Shortly after Mr. R.I.T. Alles was dismissed from the school he founded, the old boys had a felicitation ceremony at the school in his honor. There he asked those who gathered, to some people’s bewilderment, why he is being treated as if he was some kind of a god. I am sure he had an answer. Of course not everyone treated him that way but no one would argue that Mr. Alles ran D. S. Senennayake MV like a god. He commanded respect, was immensely inspirational and for the most part his students, parents and teachers gleefully let them be led by him. DS was Alles’s.
It is amazing to think that he was only in his mid thirties when he took upon the job as the school’s founding principal and yet DS became the focus of admiration for many in the business of education in the country in the next decade. DS’s, and by extension his meteoric rise was due to one thing: the mutual relationship that was formed between teachers, parents and students. This relationship did not happen spontaneously although it seemed only logical. Mr. Alles ingeniously crafted it by making it his policy to address his students as Sons (putha). His teachers, most of whom would have been young parents themselves, followed suit and that stuck a nerve with the patents and the students, and a unique relationship was formed between these three entities that lasted as long as I was a student there. This in my opinion was the foundation for all the good things that came DS’s way.
The unique mutual relationship between the parents, students and the teachers at DS made it possible for Mr. Alles to inspire his students. For instance when he told us that we must put country before self, which happened to be our school’s motto, to us it was not some abstract rhetoric for we were able to see the country through our teachers and parents. Although now as a father and a middle age man I can only admire and respect those who put the country before one’s self, as a teenager it was the way to be, without a doubt. I am sure I wasn’t the only one who was inspired.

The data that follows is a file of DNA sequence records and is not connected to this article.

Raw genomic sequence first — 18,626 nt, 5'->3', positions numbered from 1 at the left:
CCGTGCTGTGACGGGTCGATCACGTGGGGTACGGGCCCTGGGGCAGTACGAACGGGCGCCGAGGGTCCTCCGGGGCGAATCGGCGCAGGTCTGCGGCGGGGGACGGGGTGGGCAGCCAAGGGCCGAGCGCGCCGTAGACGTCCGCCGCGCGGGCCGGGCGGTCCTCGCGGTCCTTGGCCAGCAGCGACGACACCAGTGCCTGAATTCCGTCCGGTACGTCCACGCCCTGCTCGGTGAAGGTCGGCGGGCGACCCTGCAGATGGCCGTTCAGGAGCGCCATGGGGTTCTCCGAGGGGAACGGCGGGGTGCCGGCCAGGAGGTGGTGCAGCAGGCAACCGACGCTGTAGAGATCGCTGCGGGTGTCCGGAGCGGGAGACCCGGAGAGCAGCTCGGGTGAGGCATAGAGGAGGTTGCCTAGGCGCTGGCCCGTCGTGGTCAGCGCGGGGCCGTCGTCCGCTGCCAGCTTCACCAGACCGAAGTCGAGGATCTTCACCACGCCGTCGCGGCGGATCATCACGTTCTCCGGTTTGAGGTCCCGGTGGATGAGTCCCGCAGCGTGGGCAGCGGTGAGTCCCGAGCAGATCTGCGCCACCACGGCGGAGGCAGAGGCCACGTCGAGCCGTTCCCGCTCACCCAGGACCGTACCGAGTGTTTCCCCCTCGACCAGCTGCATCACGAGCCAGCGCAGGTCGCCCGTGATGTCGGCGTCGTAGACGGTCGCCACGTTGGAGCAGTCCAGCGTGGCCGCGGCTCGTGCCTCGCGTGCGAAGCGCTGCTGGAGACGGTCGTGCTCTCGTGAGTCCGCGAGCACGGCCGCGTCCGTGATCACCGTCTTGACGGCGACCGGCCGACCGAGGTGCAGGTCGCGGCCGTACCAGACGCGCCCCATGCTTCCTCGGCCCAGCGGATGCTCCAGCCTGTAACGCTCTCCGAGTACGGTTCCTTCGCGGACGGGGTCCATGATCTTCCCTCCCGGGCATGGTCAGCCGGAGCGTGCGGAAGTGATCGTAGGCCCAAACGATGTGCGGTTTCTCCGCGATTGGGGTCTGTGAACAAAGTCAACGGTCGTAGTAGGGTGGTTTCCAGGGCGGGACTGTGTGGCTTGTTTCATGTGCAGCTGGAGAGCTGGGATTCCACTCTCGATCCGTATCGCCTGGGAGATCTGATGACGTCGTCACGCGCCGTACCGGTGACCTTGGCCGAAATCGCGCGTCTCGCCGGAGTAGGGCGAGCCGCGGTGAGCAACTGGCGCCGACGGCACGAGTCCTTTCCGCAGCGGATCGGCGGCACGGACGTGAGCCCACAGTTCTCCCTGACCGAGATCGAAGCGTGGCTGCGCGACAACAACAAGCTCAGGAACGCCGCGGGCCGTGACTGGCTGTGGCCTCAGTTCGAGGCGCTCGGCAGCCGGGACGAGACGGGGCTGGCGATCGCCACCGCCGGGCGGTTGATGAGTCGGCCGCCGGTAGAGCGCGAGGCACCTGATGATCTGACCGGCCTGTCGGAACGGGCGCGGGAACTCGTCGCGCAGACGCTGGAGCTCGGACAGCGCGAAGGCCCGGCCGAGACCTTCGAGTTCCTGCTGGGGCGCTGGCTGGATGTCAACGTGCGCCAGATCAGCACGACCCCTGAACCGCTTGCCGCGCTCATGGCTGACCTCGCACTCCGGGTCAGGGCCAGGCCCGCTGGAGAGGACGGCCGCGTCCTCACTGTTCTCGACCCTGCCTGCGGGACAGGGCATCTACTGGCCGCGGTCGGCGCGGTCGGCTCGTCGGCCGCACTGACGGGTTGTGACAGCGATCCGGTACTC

In one morning assembly I remember Mr. Alles proudly proclaiming the good deeds of one of his sons. The senior student had left the country on a scholarship and on the eve of his departure, he had come to see Mr. Alles and demanded to see the national flag in his office and be allowed to pay respect to it before he left shores. So he did, raising the standard by which patriotism was measured at DS. If I am not mistaken I believe the hero that day was Mr. K. Siriparam, who went on to serve the country. This story tells as much about Mr. Siriparam as a young teenager as much as it does about Mr. Alles. Mr Alles had the capacity to inspire his underlings. He was not talking in abstract. There existed a bond between parents students and teachers that gave substance to what he preached. May he attain Nibbana.
For centuries we must have had a guru-gola-mawpiya relationship in our country’s temple based education system. Sadly it does not exist any more. Even during Mr. Alles’s time it was a rarity and now of course with education being bought and sold like a commodity there is no place for such “trivial sentimentalities”. But that is exactly what is missing from our schools and especially from our so called higher education system. Contrary to our cultural norms, in our universities golayas are isolated not only from the guras but from the whole society as well; by design (Ivor Jennings’s).